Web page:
Clinical study shows 3D holographic images of the heart during procedures

Royal Philips and RealView Imaging Ltd. have completed a clinical study in which they demonstrated the ability to use 3D holographic visualization and interaction technology to guide minimally-invasive structural heart disease procedures.

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Royal Philips and RealView Imaging Ltd. have completed a clinical study in which they demonstrated the ability to use 3D holographic visualization and interaction technology to guide minimally-invasive structural heart disease procedures.

The studies were conducted on eight patients in collaboration with the Schneider Children's Medical Center, where RealView Imaging’s visualization technology was used to display the 3D holographic images acquired by Philips’ interventional X-ray and cardiac ultrasound systems, according to a press release.

RealView’s technology enabled physicians to view a patient’s heart on both a 2D screen and as a detailed holographic image floating in free space during a procedure. Physicians can manipulate the 3D projection by touching the holographic volumes in front of them. This technology, in theory, could potentially enhance the context and guidance of structural heart repairs.

"The holographic projections enabled me to intuitively understand and interrogate the 3D spatial anatomy of the patient's heart, as well as to navigate and appreciate the device-tissue interaction during the procedure," said Dr. Einat Birk, pediatric cardiologist and Director of the Institute of Pediatric Cardiology at Schneider Children's Medical Center, in the press release.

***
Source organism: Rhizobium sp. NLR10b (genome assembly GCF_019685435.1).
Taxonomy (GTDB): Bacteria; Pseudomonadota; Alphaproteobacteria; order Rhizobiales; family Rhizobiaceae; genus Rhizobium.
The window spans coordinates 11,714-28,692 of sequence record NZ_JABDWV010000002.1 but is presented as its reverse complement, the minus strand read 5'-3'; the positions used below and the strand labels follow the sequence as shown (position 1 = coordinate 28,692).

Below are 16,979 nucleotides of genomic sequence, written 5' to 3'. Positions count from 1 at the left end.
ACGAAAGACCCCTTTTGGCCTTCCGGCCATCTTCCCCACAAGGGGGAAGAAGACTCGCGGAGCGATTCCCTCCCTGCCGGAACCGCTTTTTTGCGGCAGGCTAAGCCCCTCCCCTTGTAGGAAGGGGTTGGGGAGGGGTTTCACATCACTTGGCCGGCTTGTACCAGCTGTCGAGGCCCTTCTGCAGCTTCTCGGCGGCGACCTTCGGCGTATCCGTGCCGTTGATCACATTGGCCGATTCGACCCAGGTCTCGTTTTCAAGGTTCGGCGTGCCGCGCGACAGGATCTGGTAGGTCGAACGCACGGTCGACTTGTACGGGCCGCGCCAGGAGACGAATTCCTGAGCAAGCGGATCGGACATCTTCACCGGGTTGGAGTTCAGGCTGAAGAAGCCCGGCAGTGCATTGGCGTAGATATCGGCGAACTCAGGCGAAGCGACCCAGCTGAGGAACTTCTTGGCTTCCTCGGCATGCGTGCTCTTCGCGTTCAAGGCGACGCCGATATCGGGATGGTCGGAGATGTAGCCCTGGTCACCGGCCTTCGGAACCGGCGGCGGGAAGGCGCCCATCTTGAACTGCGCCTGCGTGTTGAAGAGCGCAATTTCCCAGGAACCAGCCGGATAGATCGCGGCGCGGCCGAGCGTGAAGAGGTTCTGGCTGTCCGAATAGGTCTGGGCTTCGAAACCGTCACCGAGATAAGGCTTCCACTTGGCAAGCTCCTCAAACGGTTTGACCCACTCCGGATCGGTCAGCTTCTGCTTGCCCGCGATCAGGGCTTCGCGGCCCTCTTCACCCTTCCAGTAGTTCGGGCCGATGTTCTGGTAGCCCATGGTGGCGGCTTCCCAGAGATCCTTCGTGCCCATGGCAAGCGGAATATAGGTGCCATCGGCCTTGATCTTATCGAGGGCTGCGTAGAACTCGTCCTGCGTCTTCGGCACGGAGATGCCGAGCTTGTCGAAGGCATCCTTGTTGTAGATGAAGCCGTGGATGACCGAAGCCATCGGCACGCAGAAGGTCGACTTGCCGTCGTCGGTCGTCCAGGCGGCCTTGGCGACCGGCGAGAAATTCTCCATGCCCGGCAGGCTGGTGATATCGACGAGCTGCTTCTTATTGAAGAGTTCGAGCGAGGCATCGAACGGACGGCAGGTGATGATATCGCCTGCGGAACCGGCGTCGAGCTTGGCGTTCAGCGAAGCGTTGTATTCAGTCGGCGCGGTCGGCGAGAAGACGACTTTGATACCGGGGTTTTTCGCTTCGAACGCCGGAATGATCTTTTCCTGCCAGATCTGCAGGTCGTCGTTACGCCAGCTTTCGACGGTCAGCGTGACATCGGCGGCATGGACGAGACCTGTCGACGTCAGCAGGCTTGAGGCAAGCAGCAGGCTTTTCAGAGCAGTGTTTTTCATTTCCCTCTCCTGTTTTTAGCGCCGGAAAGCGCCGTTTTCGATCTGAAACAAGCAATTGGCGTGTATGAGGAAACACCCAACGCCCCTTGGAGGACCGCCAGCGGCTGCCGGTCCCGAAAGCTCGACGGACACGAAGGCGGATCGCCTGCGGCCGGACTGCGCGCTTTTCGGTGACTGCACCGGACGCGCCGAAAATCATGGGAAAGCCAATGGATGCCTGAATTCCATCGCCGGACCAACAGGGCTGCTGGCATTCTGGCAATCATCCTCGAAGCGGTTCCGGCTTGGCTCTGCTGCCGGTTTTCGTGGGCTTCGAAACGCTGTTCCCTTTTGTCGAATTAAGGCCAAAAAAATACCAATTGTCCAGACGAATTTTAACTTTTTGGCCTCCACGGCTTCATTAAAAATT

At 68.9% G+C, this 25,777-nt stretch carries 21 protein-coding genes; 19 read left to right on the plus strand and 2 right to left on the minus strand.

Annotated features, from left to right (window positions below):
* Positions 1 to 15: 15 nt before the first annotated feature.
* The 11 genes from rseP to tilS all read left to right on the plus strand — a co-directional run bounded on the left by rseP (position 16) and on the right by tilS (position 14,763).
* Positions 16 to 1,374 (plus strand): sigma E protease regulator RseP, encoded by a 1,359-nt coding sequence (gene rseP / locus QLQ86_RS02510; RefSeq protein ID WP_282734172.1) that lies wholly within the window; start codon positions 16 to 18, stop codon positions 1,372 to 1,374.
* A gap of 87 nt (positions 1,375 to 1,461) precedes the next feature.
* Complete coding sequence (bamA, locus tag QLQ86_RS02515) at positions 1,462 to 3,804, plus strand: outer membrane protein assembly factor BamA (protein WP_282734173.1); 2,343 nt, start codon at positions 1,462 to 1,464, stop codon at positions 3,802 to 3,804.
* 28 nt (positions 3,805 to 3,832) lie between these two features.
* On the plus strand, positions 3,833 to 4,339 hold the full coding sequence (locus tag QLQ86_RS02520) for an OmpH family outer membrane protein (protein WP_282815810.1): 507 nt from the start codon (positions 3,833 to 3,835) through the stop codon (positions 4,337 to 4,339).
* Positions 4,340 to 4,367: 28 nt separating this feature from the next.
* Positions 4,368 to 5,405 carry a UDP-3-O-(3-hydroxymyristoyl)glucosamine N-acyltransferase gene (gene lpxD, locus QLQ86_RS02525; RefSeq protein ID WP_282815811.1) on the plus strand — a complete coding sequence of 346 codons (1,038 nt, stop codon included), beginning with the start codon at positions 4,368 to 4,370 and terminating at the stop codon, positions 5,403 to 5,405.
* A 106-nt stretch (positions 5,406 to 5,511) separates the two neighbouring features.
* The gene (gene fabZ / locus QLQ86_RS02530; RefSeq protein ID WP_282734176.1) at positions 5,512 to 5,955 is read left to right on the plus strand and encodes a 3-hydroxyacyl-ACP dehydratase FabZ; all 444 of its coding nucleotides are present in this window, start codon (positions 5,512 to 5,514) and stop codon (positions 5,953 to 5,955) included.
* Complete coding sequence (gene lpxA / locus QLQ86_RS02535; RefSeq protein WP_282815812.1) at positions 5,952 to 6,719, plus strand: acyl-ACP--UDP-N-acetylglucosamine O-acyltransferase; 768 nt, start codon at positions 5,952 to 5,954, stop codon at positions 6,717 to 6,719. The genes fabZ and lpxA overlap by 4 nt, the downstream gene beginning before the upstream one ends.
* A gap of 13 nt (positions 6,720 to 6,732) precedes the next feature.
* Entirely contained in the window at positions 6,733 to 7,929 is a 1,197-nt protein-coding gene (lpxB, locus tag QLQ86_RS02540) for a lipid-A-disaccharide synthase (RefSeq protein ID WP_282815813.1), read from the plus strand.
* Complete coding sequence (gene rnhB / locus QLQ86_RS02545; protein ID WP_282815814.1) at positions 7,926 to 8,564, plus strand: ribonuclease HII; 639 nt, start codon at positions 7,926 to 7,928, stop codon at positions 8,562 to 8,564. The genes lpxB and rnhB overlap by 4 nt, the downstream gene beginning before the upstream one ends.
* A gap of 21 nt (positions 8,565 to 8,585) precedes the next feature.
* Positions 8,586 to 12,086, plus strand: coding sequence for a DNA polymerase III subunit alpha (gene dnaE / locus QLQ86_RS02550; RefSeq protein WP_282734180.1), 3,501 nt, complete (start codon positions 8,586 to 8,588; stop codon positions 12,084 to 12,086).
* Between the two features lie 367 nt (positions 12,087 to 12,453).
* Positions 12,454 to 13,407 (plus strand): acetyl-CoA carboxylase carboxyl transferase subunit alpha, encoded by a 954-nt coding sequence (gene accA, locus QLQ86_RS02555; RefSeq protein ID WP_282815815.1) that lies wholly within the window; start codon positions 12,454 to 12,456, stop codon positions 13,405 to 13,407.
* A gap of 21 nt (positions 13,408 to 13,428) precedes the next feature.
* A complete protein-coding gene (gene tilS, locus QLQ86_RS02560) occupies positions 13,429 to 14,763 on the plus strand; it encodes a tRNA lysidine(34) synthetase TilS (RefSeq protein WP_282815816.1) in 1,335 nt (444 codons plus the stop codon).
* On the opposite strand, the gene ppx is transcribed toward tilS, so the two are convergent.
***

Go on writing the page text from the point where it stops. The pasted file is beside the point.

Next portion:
The results of these clinical trials were presented at the 25th annual Transcatheter Cardiovascular Therapeutics (TCT) scientific symposium, sponsored by the Cardiovascular Research Foundation on October 29. The goal of the study, according to the press release, is to deliver innovative solutions that enhance clinical capabilities and improve patient experience and outcome. RealView and Philips will continue to explore the capabilities of 3D imaging and medical holography, both in this format and in other clinical areas.

This isn’t the only thing we’ve seen as of late, when it comes to the use of advanced imaging technology and visualization in the medical setting. Take a look here at five recent examples of innovative medical imaging techniques.

If you’ve seen something else we should know about, please let us know in the comments section below!

View the press release.

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